Impasto experiments

Last summer, I taught some private painting lessons for young adults. One of the skills I demonstrated was impasto, which is a technique that uses larger amounts of paint to create texture with its thickness. Van Gogh often used this technique.

These are a some acrylic experiment paintings I used to show examples of impasto to my students:

IMG_1088Geryon, inspired by Anne Carson’s story Autobiography of Red. Created with palette knife and brush.

IMG_5722Noontide. Memory landscape finger-painting.

IMG_1092Bunny Fantasia, created using a palette knife and brush.

Painting: Rosalyn


This landscape was painted from memory with acrylic paint. My professor had challenged us to abstain from using paintbrushes, so I used my fingers and a palette knife.

So I got Afterlight…

Afterlight: a photo editing app for 99 cents. It’s great, it’s cheap, it helps you cheat by taking crappy digital photos and filtering the heck out of them so they can have an instant film quality. It is now my new favorite instant-gratification process because I don’t have the cash for real cameras yet and I have developed a crush on film photography. I’m pretty sure I used it for three days straight this week. Yeah, it kind of made my vision a little weird from staring at a small screen for so long, but, hey, I “developed” some prints I think I’m excited about.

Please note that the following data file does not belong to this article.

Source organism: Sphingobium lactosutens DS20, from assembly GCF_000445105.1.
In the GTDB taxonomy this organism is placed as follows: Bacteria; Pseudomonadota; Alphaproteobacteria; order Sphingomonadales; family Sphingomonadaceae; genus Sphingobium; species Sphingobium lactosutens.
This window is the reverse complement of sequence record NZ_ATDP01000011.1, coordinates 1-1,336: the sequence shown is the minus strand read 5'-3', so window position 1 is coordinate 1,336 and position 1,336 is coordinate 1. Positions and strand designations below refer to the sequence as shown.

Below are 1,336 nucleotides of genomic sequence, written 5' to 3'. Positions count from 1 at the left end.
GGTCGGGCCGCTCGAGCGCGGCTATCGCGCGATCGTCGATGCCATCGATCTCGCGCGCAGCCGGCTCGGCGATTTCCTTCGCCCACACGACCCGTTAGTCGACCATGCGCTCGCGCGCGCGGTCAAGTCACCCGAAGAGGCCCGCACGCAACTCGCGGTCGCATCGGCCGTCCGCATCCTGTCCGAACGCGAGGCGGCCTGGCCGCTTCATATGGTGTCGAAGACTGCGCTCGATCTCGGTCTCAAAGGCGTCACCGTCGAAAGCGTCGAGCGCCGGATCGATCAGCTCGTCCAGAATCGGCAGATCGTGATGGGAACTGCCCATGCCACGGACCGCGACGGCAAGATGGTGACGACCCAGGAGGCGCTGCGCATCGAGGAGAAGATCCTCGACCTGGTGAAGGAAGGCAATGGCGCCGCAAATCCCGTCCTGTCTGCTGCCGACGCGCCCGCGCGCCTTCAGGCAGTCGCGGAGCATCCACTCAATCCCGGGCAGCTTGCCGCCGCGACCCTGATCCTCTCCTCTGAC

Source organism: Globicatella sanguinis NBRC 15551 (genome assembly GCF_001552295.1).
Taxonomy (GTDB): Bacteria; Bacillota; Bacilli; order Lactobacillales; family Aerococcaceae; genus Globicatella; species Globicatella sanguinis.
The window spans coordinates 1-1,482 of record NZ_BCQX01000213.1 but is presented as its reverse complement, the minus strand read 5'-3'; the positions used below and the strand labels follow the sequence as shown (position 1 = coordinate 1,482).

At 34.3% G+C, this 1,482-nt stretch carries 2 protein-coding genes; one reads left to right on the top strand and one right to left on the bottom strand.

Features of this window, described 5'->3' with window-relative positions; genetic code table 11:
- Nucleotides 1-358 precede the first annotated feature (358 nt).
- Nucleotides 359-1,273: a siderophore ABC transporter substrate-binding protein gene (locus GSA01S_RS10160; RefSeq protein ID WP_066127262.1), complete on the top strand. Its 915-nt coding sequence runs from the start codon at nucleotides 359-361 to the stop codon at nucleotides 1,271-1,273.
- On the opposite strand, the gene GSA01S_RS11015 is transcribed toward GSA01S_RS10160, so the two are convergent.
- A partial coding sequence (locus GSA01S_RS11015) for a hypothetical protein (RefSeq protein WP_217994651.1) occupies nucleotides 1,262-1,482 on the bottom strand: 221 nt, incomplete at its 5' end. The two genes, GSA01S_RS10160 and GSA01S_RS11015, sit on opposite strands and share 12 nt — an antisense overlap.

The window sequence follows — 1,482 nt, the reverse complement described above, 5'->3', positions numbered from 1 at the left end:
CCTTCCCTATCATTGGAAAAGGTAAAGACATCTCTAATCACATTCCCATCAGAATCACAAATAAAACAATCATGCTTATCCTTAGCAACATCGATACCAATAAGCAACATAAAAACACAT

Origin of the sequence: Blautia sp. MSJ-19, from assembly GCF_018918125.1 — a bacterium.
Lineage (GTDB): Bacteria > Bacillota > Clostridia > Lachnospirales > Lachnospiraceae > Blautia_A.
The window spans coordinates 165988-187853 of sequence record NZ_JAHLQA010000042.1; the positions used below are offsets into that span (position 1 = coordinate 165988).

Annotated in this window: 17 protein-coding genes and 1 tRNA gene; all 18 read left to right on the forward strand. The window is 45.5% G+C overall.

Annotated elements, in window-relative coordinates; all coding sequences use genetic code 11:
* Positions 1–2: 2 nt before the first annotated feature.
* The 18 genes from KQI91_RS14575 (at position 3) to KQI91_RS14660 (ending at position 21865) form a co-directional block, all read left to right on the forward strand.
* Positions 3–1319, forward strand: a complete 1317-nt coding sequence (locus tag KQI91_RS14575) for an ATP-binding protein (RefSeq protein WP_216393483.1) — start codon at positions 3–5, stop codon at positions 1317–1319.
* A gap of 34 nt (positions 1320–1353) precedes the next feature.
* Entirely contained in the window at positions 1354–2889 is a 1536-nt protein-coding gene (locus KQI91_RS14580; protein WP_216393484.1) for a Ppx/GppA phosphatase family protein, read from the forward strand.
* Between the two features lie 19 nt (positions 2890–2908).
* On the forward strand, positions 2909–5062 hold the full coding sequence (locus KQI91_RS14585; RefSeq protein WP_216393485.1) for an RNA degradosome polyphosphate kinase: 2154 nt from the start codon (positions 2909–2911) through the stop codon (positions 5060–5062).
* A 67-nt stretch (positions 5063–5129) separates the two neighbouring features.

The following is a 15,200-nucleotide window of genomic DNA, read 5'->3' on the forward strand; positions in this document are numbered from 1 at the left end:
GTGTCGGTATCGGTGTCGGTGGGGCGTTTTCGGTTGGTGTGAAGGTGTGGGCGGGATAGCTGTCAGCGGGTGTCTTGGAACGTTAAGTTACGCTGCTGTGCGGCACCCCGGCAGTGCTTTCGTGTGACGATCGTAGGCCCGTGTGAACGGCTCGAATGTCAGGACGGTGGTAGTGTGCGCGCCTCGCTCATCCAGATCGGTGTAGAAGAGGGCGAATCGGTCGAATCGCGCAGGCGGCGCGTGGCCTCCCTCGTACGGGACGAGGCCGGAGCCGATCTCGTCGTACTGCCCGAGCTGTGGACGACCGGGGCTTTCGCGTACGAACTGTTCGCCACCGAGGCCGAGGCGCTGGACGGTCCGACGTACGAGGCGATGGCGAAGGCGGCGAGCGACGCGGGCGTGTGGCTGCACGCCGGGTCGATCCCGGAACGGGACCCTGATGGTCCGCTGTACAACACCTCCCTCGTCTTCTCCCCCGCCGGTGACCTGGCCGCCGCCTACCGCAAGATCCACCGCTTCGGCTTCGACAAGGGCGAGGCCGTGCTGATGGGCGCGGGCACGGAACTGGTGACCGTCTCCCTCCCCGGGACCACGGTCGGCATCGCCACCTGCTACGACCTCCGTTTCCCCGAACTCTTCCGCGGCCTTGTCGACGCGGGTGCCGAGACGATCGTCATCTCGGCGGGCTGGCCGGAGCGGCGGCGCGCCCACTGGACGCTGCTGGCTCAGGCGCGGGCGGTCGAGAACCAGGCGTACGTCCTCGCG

Death Valley


Anberlin at The Observatory, 2013


Bass Lake




2014 Roadtrip


Visual Alphabet, pt 1

For one of my art classes, I had to make a visual alphabet based on an artist. I chose the Chinese artist Xu Beihong, who is famous for his ink wash paintings of horses. For my alphabet, I used an animal for each letter and tried to emulate some of his style in my ink washes.

The following includes the first half, A-M (Enjoy!):Albatross
Beluga Cheetah



Goat Horse Iguana Jellyfish
Kitten Lion Moose